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An FBI affidavit, filed under seal in U.S. District Court in Sacramento,and obtained and now publicized by news media lays out part of the government’s case against California state Sen. Ronald Calderon in order to justify a raid of his office. According to the FBI affidavit, State Sen. Ronald Calderon allegedly accepted $60,000 in bribes from an undercover FBI agent during an elaborate sting operation. The document says there was also probable cause to believe that Calderon “participated in a separate bribery scheme with Michael D. Drobot,” the chief executive officer of Pacific Hospital of Long Beach. The lawmaker allegedly accepted $28,000 from Drobot in exchange for “supporting legislation that would delay or limit changes in California’s workers compensation laws.” The affidavit alleges both Tom and Ron Calderon were involved in the bribery scheme with Michael Drobot, owner of Pacific Hospital of Long Beach, which specializes in spinal surgery for injured workers. The FBI said it believed Drobot was involved “in large-scale health care fraud,” including paying kickbacks to surgeons who performed spinal fusion surgeries.

The alleged arrangement was that Ron Calderon would limit or kill workers’ compensation legislation that would restrict profitable spinal surgeries at the hospital, and Drobot would pay him $28,000 in bribes, “disguised” as payments for a job to Ron Calderon’s son, Zachary. The affidavit also notes that Drobot paid Tom Calderon $10,000 a month as a consultant.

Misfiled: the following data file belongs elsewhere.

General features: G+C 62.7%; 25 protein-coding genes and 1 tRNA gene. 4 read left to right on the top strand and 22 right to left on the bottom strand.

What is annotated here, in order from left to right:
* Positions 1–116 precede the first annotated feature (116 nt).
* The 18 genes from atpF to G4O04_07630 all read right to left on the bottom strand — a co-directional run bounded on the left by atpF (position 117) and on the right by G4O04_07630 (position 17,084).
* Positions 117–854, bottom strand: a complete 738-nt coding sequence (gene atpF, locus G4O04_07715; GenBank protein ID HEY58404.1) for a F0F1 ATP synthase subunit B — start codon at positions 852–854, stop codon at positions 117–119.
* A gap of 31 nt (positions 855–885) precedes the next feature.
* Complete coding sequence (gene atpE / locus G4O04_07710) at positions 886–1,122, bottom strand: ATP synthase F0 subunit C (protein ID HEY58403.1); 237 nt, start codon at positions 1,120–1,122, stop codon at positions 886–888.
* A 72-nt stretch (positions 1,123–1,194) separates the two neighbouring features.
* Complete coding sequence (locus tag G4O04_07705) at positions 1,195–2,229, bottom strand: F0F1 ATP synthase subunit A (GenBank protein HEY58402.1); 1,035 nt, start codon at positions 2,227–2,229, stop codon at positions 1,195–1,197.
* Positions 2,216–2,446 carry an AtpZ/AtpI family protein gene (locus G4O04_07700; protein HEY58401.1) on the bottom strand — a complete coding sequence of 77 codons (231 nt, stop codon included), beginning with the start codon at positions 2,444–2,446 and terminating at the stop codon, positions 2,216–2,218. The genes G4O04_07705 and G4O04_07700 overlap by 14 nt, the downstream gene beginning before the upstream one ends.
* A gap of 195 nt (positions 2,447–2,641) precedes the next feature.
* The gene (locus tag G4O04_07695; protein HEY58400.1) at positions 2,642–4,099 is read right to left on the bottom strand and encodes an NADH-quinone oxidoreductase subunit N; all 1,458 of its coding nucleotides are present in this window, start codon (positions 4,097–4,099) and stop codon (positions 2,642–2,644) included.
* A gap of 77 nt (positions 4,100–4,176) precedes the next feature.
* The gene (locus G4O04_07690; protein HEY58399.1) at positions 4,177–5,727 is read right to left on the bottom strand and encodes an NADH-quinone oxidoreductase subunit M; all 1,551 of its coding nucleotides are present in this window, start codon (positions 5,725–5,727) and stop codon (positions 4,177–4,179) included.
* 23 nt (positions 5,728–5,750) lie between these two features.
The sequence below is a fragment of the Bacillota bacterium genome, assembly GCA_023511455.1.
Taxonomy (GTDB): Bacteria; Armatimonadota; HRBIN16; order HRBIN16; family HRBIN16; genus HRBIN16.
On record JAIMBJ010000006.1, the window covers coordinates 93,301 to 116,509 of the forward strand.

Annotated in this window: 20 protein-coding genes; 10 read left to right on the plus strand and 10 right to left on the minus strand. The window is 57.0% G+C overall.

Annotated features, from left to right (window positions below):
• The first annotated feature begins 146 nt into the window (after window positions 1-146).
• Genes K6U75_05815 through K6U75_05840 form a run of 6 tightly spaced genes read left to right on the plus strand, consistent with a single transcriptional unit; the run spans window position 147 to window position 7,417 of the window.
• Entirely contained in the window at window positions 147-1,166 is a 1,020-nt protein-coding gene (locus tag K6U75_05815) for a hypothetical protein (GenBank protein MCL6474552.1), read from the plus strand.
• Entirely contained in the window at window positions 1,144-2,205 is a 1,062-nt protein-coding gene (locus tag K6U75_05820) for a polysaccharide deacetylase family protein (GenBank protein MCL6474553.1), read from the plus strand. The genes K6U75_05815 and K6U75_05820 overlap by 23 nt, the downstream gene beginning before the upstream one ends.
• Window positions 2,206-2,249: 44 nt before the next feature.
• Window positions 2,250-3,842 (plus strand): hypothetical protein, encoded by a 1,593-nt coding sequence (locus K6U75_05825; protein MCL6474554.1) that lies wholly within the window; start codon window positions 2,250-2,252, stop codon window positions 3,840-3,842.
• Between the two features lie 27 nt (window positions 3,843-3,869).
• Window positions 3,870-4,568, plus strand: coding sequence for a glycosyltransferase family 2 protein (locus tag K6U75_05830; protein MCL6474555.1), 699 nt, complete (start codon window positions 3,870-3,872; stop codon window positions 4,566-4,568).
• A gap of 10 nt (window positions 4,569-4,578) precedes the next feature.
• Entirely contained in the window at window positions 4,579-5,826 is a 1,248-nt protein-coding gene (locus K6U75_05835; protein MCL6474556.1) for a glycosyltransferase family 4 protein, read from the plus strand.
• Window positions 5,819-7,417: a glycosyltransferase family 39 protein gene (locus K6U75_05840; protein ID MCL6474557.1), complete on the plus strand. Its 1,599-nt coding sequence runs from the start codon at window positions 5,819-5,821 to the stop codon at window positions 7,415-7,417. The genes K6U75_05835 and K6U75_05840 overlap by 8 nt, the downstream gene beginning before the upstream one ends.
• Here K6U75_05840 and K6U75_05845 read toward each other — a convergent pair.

The affidavit lists three bills the FBI alleges were influenced by Ron Calderon on behalf of Drobot. It said de León amended one bill at Calderon’s request so it would have less impact on Drobot’s business.

According to the Los Angeles Times, Jeffrey Rutherford, an attorney for Drobot, denied the allegations involving his client. “Any allegation that Mr. Drobot engaged in wrongdoing with respect to Ron Calderon is baseless,” Rutherford said.

The FBI affidavit also alleges that Ron and Tom Calderon had a meeting with Sen. Ted Lieu, D-Torrance, and persuaded him to drop a second bill that “would have disrupted Drobot’s health care fraud scheme.” The Calderons’ brother, then an assemblyman, made the August 2012 motion to have the bill sent to the inactive file, according to the affidavit.

A third bill, carried in 2012 by de León, allowed separate reimbursements for spinal devices to continue through 2013. The bill passed overwhelmingly, and Ron Calderon was one of the few lawmakers to oppose it. But he allegedly told the FBI undercover agent that he and Tom Calderon had been influential in getting language inserted that was more advantageous to Drobot.

Ultimately, Ron Calderon allegedly asked the undercover agent to make a political contribution to de Leon at a fundraiser, scheduled in conjunction with a prize fight in Las Vegas. According to the agent, Calderon made the suggestion because de León had complained that he had not been rewarded for dropping the implant legislation. “I don’t mind helping, but I haven’t seen any help,” Calderon quoted de León as saying, according to the affidavit.

“That’s false and the investigation will bear that out,” de León’s chief of staff Dan Reeves told The Sacramento Bee. He said the U.S. attorney has “made clear” that de León is not a target of the investigation.

No charges have been brought against anyone and no arrests have been made at this time.